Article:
COOLIDGE — For the first time in seven years, Coolidge will not have a formal celebration for Martin Luther King Jr.’s birthday. At least, not on MLK Day.
Bishop Vincent Smith — whose church, New Destiny Christian Center, has organized past MLK Day events — said after discussions with Mayor Jon Thompson and other officials, the decision was made to postpone the event due to COVID-19 spiking in the state.
“With COVID, we don’t want to put anybody in harm’s way,” Smith said. “Coolidge is a small community. We love to celebrate, and the city was ready to try and do the march, but I told them we don’t want to put anybody in that kind of position.”
Past years' celebrations had drawn crowds of 500 or more around San Carlos Park. Last year’s event included a march through downtown Coolidge and performances from local choirs.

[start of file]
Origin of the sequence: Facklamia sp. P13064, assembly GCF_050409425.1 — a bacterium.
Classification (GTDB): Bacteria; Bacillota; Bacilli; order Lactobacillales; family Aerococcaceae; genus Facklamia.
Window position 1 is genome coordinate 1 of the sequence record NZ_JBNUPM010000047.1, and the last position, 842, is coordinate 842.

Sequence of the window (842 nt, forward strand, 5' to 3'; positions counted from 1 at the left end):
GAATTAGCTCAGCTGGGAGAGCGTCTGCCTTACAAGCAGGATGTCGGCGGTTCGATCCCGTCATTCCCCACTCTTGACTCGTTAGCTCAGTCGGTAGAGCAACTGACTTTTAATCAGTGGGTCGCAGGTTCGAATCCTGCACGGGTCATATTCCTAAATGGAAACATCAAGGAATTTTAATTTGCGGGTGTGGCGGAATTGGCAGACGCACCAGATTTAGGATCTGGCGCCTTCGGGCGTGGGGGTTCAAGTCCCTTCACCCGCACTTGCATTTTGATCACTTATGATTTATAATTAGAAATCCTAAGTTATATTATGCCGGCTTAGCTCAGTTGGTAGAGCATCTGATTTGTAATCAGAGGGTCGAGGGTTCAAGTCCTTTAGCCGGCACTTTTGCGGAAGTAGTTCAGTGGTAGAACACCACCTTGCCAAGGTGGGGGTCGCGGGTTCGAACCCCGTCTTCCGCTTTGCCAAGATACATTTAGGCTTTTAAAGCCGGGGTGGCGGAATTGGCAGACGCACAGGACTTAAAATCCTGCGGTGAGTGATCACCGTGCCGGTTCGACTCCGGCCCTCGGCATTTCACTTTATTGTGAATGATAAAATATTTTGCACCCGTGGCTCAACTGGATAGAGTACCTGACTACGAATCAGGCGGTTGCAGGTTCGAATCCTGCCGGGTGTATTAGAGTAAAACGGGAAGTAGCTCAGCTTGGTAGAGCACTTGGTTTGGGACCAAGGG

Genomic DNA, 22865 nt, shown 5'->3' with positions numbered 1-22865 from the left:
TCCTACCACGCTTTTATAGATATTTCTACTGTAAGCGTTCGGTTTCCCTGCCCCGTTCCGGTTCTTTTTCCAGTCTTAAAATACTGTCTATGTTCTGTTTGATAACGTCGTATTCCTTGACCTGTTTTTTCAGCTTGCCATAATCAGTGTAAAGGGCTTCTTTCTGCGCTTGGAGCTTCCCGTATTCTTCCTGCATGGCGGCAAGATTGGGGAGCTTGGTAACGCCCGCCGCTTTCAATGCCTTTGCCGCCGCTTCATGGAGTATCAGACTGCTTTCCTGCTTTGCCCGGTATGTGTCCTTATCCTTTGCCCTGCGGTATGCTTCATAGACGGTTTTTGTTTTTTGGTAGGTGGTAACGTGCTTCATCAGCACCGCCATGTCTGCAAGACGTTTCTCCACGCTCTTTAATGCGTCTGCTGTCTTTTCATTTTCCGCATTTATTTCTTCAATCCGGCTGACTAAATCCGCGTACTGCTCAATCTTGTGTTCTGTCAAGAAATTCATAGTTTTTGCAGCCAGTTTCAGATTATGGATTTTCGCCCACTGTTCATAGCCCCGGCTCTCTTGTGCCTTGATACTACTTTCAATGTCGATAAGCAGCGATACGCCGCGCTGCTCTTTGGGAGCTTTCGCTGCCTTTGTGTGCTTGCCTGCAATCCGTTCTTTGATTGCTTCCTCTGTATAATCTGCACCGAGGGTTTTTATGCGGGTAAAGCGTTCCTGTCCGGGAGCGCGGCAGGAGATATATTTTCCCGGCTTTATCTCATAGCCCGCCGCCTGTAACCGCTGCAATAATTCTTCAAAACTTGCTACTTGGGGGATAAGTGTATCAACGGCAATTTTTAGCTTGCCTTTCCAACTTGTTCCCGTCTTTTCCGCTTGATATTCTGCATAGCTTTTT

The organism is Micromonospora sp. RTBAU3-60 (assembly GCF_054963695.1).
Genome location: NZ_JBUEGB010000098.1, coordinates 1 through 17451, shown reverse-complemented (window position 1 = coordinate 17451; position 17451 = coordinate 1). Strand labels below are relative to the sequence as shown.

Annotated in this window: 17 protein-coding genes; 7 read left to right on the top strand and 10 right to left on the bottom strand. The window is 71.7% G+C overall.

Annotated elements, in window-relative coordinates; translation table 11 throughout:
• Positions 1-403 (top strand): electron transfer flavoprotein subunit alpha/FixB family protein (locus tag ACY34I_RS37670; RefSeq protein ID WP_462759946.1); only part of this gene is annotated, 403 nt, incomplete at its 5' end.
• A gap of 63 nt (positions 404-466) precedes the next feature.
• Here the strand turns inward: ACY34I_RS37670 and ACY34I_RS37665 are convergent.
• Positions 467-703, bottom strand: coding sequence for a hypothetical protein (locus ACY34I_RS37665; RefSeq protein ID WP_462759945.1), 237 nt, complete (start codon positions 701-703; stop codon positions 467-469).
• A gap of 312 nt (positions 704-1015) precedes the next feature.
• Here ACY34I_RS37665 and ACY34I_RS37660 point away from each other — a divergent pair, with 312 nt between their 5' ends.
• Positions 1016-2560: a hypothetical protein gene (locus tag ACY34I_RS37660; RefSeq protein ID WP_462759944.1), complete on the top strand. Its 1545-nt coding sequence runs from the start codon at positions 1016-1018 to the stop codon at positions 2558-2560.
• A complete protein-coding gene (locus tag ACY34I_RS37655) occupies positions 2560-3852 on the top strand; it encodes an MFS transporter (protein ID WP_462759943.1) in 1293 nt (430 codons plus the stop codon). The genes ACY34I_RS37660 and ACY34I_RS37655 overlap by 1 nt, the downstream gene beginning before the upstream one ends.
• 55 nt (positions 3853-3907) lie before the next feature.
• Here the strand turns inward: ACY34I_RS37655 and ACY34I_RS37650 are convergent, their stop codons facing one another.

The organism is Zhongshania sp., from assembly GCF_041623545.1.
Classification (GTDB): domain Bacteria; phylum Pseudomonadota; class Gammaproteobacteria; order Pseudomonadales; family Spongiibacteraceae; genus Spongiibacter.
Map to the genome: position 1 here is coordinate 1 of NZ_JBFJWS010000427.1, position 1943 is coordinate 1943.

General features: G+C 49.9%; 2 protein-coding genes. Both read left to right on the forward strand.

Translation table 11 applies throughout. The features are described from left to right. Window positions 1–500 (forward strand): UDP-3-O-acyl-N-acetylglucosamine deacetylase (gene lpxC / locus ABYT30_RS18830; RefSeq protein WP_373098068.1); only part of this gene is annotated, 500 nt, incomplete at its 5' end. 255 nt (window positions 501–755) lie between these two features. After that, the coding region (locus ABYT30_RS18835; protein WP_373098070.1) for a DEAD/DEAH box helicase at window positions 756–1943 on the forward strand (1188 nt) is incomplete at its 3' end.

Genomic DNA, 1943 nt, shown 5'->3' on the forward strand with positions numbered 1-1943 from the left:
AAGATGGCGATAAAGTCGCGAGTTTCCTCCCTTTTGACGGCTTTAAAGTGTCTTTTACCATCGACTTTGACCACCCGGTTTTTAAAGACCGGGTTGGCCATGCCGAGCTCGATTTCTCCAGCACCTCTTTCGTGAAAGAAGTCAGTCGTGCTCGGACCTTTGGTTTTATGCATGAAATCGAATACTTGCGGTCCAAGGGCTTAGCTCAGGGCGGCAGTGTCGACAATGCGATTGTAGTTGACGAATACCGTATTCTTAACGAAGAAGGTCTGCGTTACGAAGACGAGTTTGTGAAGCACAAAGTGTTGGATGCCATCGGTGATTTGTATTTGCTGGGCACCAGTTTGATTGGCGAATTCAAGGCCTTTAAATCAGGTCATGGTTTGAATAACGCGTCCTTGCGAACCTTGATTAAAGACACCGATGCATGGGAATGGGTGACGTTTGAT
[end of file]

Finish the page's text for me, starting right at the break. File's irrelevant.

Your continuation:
Smith said there are still ways to honor King on Monday, through virtual events, and that he is planning on hosting a church event via Facebook live on Sunday.
“We’ll do something later in the year,” Smith said. “We’re never going to forget Dr. King.”
During a year that has seen a pandemic and political upheaval, Smith suggested one of King’s most important lessons was the importance of equality and the right to vote.
“People are still trying to suppress and stop the vote,” Smith said. “Dr. King stood for different races to have equality and the right to vote: African Americans, Latinos, whomever. In 2021, the impact of having the right to vote, let alone back then, is significant. Families should remember how he stood for the freedoms we have today.”
King was born on Jan. 15, 1929; the federal holiday was created in 1983 to be held on the third Monday in January every year.